Google authentication Nodejs and Passport

Hello. In this tutorial, we will understand and implement the google sign-in integration with the nodejs application using passport and passport-google-oauth2 modules.

1. Introduction

Passport.js is an authentication middleware designed for Nodejs. passport-local uses the passport strategy for authenticating with a username and password. The module helps to authenticate using a username and password in the nodejs applications. If you are interested in reading further about this module, look at this link.

1.1 Setting up Node.js

To set up Node.js on windows you will need to download the installer from this link. Click on the installer (also include the NPM package manager) for your platform and run the installer to start with the Node.js setup wizard. Follow the wizard steps and click on Finish when it is done. If everything goes well you can navigate to the command prompt to verify if the installation was successful as shown in Fig. 1.

Fig. 1: Verifying node and npm installation

2. Google authentication using Nodejs and Passport

To set up the application, we will need to navigate to a path where our project will reside and I will be using Visual Studio Code as my preferred IDE. Let a take a quick peek at the project structure.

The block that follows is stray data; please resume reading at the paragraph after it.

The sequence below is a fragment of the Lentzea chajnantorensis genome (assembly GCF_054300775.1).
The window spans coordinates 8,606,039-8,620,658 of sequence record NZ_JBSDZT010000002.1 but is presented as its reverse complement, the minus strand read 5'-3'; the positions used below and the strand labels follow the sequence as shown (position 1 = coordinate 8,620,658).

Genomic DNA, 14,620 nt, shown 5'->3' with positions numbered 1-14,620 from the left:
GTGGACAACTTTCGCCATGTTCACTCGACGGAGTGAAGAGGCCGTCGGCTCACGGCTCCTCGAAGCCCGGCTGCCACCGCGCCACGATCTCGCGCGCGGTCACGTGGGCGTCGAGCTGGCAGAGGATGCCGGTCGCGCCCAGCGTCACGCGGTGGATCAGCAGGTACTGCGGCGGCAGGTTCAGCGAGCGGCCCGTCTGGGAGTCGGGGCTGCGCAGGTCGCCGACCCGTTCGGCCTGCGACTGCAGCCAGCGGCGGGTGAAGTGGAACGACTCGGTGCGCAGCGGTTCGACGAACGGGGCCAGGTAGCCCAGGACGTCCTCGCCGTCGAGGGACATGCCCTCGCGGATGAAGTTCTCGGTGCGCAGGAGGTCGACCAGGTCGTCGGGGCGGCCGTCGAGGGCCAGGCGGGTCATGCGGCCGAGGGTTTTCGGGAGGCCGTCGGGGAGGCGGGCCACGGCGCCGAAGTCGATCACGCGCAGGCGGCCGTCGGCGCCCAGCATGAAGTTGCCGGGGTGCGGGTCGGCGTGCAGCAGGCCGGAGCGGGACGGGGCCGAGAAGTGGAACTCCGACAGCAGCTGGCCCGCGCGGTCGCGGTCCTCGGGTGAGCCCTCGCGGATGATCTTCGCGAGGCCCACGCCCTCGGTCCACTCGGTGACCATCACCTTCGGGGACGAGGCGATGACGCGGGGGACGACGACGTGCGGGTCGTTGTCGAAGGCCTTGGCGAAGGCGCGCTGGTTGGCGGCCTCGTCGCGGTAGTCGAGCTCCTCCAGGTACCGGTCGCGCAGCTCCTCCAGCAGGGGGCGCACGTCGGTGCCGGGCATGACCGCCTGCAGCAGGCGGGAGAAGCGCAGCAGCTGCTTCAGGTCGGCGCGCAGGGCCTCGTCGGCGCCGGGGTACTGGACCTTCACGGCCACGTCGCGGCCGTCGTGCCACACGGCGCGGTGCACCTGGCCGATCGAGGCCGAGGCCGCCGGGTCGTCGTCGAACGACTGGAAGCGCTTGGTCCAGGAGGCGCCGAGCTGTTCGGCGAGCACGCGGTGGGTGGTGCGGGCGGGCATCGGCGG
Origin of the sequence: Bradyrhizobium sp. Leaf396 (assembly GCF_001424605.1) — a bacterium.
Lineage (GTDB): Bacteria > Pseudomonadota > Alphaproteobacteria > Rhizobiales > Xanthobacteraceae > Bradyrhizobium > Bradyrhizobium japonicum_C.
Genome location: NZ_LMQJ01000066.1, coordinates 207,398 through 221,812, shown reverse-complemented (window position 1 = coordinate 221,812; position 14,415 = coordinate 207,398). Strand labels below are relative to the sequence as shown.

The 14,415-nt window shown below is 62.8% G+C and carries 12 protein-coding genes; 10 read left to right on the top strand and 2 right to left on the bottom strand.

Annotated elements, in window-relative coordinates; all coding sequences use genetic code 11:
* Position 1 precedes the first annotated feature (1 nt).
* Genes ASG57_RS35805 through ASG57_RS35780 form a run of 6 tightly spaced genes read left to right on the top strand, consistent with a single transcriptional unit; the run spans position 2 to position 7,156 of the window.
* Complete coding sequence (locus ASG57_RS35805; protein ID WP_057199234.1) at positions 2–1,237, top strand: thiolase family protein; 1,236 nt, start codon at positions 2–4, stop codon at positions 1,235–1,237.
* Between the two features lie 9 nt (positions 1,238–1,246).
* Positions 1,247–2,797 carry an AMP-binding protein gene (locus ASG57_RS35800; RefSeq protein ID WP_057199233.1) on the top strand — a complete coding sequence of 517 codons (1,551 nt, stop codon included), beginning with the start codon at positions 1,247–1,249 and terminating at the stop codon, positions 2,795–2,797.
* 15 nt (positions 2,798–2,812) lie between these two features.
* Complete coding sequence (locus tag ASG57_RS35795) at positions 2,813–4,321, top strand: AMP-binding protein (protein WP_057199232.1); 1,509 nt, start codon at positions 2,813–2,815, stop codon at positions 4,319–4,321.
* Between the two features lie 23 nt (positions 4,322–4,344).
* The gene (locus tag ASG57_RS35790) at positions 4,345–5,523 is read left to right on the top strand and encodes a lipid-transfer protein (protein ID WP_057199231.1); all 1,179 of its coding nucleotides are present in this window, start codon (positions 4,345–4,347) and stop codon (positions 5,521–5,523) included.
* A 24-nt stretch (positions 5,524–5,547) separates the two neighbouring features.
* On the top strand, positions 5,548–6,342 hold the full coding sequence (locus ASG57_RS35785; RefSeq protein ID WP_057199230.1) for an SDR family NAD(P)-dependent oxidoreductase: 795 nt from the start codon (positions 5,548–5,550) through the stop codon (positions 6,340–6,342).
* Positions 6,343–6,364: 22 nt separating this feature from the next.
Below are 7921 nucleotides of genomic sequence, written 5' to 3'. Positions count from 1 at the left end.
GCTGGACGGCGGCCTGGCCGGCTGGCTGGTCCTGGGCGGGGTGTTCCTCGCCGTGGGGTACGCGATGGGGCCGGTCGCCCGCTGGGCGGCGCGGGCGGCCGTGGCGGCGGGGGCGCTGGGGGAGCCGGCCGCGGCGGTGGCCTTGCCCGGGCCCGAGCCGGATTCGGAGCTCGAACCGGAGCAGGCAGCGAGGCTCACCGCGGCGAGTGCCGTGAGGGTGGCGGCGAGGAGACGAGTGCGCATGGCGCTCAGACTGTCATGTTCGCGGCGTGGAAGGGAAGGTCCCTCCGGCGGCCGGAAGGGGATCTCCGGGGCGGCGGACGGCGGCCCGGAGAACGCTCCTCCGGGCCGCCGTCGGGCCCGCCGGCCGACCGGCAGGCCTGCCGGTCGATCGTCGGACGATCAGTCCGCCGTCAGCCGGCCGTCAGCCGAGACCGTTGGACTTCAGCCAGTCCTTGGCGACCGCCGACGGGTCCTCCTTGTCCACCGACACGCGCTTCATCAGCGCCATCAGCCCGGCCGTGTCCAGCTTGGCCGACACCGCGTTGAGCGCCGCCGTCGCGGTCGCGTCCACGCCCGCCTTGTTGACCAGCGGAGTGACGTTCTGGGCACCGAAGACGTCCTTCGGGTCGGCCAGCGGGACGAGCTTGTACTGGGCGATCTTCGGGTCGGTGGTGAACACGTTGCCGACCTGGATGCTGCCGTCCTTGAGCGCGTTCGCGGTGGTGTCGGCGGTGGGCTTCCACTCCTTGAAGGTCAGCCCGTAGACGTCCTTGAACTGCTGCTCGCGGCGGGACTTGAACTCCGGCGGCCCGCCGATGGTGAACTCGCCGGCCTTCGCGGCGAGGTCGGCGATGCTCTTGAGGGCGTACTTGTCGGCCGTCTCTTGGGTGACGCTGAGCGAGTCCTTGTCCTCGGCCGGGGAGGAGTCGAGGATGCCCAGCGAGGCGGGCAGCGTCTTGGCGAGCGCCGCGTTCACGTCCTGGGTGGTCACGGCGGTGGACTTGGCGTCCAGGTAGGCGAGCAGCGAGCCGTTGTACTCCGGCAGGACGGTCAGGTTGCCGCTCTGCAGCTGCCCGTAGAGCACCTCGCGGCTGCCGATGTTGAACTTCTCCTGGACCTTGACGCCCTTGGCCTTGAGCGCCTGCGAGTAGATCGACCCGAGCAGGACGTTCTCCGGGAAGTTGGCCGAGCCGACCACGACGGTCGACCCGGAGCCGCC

Fig. 2: Project structure

2.1 Creating oauth client id

To implement the google sign-in integration one needs to log in to the google developers console and create a google cloud project after valid authentication. Once logged in you need to head to the Credentials section. Configure the OAuth consent screen and choose External as the user type. Google cloud platform will ask to fill in some details e.g. application name and developer contact details.

Fig. 3: Google credentials consent screen

Once the consent is done create a new oauth client id for a web application. Fill in the required details such as application name and authorized redirect uri’s. Once done click on create button and something like the below will be shown.

Fig. 4: Google client details

The callback specified in Fig. 4 is for local testing. Once the client is created remember to note down the google client id and client secret as this will later be used in the nodejs application.

2.2 Setting up project dependencies

Navigate to the project directory and run npm init -y to create a package.json file. This file holds the metadata relevant to the project and is used for managing the project dependencies, script, version, etc. Replace the generated file with the code given below –


  "name": "google-oauth2-tutorial",
  "version": "1.0.0",
  "description": "",
  "main": "index.js",
  "scripts": {
    "dev": "nodemon index.js",
    "start": "node index.js",
    "test": "echo \"Error: no test specified\" && exit 1"